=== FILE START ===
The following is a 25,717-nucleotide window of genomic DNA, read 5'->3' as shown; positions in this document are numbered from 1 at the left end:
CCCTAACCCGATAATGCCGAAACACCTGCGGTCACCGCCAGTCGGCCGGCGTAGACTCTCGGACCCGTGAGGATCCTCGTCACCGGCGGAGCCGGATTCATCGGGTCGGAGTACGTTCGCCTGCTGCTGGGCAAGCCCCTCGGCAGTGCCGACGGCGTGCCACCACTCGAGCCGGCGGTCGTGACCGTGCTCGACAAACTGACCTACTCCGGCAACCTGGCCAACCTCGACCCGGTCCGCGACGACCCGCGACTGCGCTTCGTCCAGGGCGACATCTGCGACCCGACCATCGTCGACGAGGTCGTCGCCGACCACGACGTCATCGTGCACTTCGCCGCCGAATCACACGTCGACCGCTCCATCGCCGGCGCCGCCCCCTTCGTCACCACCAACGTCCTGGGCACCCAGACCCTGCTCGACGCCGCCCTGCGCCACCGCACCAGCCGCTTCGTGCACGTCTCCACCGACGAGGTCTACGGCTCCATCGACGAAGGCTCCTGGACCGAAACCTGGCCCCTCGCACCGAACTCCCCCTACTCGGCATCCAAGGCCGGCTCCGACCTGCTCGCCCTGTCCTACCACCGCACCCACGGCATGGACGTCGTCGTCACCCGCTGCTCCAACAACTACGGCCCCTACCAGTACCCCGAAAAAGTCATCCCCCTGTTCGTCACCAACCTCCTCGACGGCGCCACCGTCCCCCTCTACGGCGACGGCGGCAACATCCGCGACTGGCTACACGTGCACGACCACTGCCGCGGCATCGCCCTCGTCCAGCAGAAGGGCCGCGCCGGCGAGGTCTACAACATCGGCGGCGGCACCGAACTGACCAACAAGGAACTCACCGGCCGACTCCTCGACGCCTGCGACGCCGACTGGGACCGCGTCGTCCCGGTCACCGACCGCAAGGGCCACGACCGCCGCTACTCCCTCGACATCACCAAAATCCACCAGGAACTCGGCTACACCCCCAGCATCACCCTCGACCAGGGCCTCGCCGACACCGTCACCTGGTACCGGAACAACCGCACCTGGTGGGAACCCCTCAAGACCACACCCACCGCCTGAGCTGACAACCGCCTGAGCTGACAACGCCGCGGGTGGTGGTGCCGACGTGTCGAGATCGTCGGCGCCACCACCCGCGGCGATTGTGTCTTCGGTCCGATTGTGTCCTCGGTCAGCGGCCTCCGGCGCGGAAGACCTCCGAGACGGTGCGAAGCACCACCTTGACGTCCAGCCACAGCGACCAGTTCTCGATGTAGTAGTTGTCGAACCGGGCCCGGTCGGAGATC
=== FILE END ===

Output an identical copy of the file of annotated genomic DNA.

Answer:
The following is a 25,717-nucleotide window of genomic DNA, read 5'->3' as shown; positions in this document are numbered from 1 at the left end:
CCCTAACCCGATAATGCCGAAACACCTGCGGTCACCGCCAGTCGGCCGGCGTAGACTCTCGGACCCGTGAGGATCCTCGTCACCGGCGGAGCCGGATTCATCGGGTCGGAGTACGTTCGCCTGCTGCTGGGCAAGCCCCTCGGCAGTGCCGACGGCGTGCCACCACTCGAGCCGGCGGTCGTGACCGTGCTCGACAAACTGACCTACTCCGGCAACCTGGCCAACCTCGACCCGGTCCGCGACGACCCGCGACTGCGCTTCGTCCAGGGCGACATCTGCGACCCGACCATCGTCGACGAGGTCGTCGCCGACCACGACGTCATCGTGCACTTCGCCGCCGAATCACACGTCGACCGCTCCATCGCCGGCGCCGCCCCCTTCGTCACCACCAACGTCCTGGGCACCCAGACCCTGCTCGACGCCGCCCTGCGCCACCGCACCAGCCGCTTCGTGCACGTCTCCACCGACGAGGTCTACGGCTCCATCGACGAAGGCTCCTGGACCGAAACCTGGCCCCTCGCACCGAACTCCCCCTACTCGGCATCCAAGGCCGGCTCCGACCTGCTCGCCCTGTCCTACCACCGCACCCACGGCATGGACGTCGTCGTCACCCGCTGCTCCAACAACTACGGCCCCTACCAGTACCCCGAAAAAGTCATCCCCCTGTTCGTCACCAACCTCCTCGACGGCGCCACCGTCCCCCTCTACGGCGACGGCGGCAACATCCGCGACTGGCTACACGTGCACGACCACTGCCGCGGCATCGCCCTCGTCCAGCAGAAGGGCCGCGCCGGCGAGGTCTACAACATCGGCGGCGGCACCGAACTGACCAACAAGGAACTCACCGGCCGACTCCTCGACGCCTGCGACGCCGACTGGGACCGCGTCGTCCCGGTCACCGACCGCAAGGGCCACGACCGCCGCTACTCCCTCGACATCACCAAAATCCACCAGGAACTCGGCTACACCCCCAGCATCACCCTCGACCAGGGCCTCGCCGACACCGTCACCTGGTACCGGAACAACCGCACCTGGTGGGAACCCCTCAAGACCACACCCACCGCCTGAGCTGACAACCGCCTGAGCTGACAACGCCGCGGGTGGTGGTGCCGACGTGTCGAGATCGTCGGCGCCACCACCCGCGGCGATTGTGTCTTCGGTCCGATTGTGTCCTCGGTCAGCGGCCTCCGGCGCGGAAGACCTCCGAGACGGTGCGAAGCACCACCTTGACGTCCAGCCACAGCGACCAGTTCTCGATGTAGTAGTTGTCGAACCGGGCCCGGTCGGAGATC